• Sagara M, Kanda T, Jelekera MN, Teramoto T, Armitage L, Birt N, Birt C, Yamori Y. Effects of dietary intake of soy protein and isoflavones on cardiovascular disease risk factors in high risk, middle-aged men in Scotland. J Am Coll Nutr. 2004 Feb;23(1):85-91. 2004. PMID:14963058.
  • Sahyoun NR, Jacques PF, Zhang XL, Juan W, McKeown NM. Whole-grain intake is inversely associated with the metabolic syndrome and mortality in older adults. Am J Clin Nutr. 2006 Jan;83(1):124-31. 2006. PMID:16469984.
  • Sauvaget C, Nagano J, Allen N, Kodama K. Vegetable and fruit intake and stroke mortality in the Hiroshima/Nagasaki Life Span Study. Stroke. 2003 Oct;34(10):2355-60. 2003.
  • Schmidt EB, Dyerberg J. Omega-3 fatty acids. Current status in cardiovascular medicine. Drugs 1994 Mar;47(3):405-24. 1994.
  • Sesso HD, Liu S, Gaziano JM, Buring JE. Dietary lycopene, tomato-based food products and cardiovascular disease in women. J Nutr Jul;133(7):2336-41. 2003. PMID:12840203.
  • Steffen LM, Jacobs DR, Stevens J, Shahar E, Carithers T, Folsom A. Associations of whole-grain, refined-grain, and fruit and vegetable consumption with risks of all-cause mortality and incident coronary artery disease and ischemic stroke: the Atherosclerosis Risk in. Am J Clin Nutr 78: 383-390. 2003. PMID:12936919.
  • Stender S, Dyerberg J, et al. The influence of trans fatty acids on health: a report from the Danish Nutrition Council. Clin Sci (Colch) 1995 Apr;88(4):375-92. 1995.
  • Stocker R, O’Halloran RA. Dealcoholized red wine decreases atherosclerosis in apolipoprotein E gene-deficient mice independently of inhibition of lipid peroxidation in the artery wall. Am J Clin Nutr. 2004 Jan;79(1):123-30. 2004.
  • U.S. Department of Agriculture. Agricultural Research Service. USDA Nutrient Database for Standard Reference, Release 17. 2004. http://www.nal.usda.gov/fnic/foodcomp. 0.
  • Vincent-Baudry S, Defoort C, Gerber M, Bernard MC, Verger P, Helal O, Portugal H, Planells R, Grolier P, Amiot-Carlin MJ, Vague P, Lairon D. The Medi-RIVAGE study: reduction of cardiovascular disease risk factors after a 3-mo intervention with a Mediterranean-type diet or a low-fat diet. Am J Clin Nutr. 2005 Nov;82(5):964-71. 2005. PMID:16280426.
  • Yamori Y, Nara Y, et al. Is taurine a preventive nutritional factor of cardiovascular diseases or just a biological marker of nutrition. Adv Exp Med Biol 1996;403:623-9. 1996.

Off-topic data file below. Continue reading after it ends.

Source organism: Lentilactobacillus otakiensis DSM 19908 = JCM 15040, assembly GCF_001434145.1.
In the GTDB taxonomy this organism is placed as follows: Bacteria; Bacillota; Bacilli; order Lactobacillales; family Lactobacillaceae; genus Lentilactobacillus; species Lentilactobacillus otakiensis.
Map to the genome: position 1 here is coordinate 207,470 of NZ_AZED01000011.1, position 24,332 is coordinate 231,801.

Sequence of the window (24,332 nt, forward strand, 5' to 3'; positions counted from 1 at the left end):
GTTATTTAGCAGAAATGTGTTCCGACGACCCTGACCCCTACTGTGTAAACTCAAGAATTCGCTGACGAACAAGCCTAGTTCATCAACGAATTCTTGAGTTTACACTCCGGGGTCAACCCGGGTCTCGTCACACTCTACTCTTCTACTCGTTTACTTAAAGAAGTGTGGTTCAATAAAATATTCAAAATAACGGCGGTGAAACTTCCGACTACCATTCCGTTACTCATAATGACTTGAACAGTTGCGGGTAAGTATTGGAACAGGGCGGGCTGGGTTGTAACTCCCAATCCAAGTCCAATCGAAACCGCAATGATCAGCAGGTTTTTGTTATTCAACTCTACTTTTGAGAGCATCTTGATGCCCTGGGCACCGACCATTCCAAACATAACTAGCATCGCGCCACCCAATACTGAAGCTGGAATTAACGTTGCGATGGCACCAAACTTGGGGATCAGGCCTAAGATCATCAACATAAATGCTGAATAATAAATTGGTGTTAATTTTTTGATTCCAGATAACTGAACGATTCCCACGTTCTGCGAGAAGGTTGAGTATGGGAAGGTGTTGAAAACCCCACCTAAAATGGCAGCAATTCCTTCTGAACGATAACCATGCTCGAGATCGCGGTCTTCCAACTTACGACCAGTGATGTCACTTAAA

• Young DB, Lin H, McCabe RD. Potassium’s cardiovascular protective mechanisms. Am J Physiol 1995 Apr;268(4 Pt 2):R825-37. 1995.
  • Yusuf S. Hawken S, Ounpuu S, Dans T, Avezum A, Lanas F, McQueen M, Budaj A, Pais P, Varigos J, Lisheng L. Effect of potentially modifiable risk factors associated with myocardial infarction in 52 countries (the INTERHEART study): case-control study. Lancet 2004 Sep;364(9438):937-952. 2004. PMID:15364185.
  • Zern TL, Wood RJ, Greene C, West KL, Liu Y, Aggarwal D, Shachter NS, Fernandez ML. Grape polyphenols exert a cardioprotective effect in pre- and postmenopausal women by lowering plasma lipids and reducing oxidative stress. J Nutr. 2005 Aug;135(8):1911-7. 2005. PMID:16046716.
  • The World’s Healthiest Foods. Atheroslerosis.
Loretta Lanphier is a Naturopathic Practitioner (Traditional), Certified Clinical Nutritionist, Holistic Health Practitioner and Certified Clinical Herbalist as well as the CEO / Founder of Oasis Advanced Wellness in The Woodlands TX. She studies and performs extensive research in health science, natural hormone balancing, anti-aging techniques, nutrition, natural medicine, weight loss, herbal remedies, non-toxic cancer support and is actively involved in researching new natural health protocols and products.  A 17 year stage 3 colon cancer survivor, Loretta is able to relate to both-sides-of-the-health-coin as patient and practitioner when it comes to health and wellness. “My passion is counseling others about what it takes to keep the whole body healthy using natural and non-toxic methods.” Read Loretta’s health testimony Cancer: The Path to Healing. Loretta is Contributor and Editor of the worldwide E-newsletter Advanced Health & Wellness
†Results may vary. Information and statements made are for education purposes and are not intended to replace the advice of your doctor. Oasis Advanced Wellness/OAWHealth does not dispense medical advice, prescribe, or diagnose illness. The views and nutritional advice expressed by Oasis Advanced Wellness/OAWHealth are not intended to be a substitute for conventional medical service. If you have a severe medical condition or health concern, see your physician of choice.













You can use these tags: <a href="" title=""> <abbr title=""> <acronym title=""> <b> <blockquote cite=""> <cite> <code> <del datetime=""> <em> <i> <q cite=""> <s> <strike> <strong>

Join Thousands of People & Receive - Advanced Health & Wellness Monthly Newsletter
Join Our Wellness Newsletter!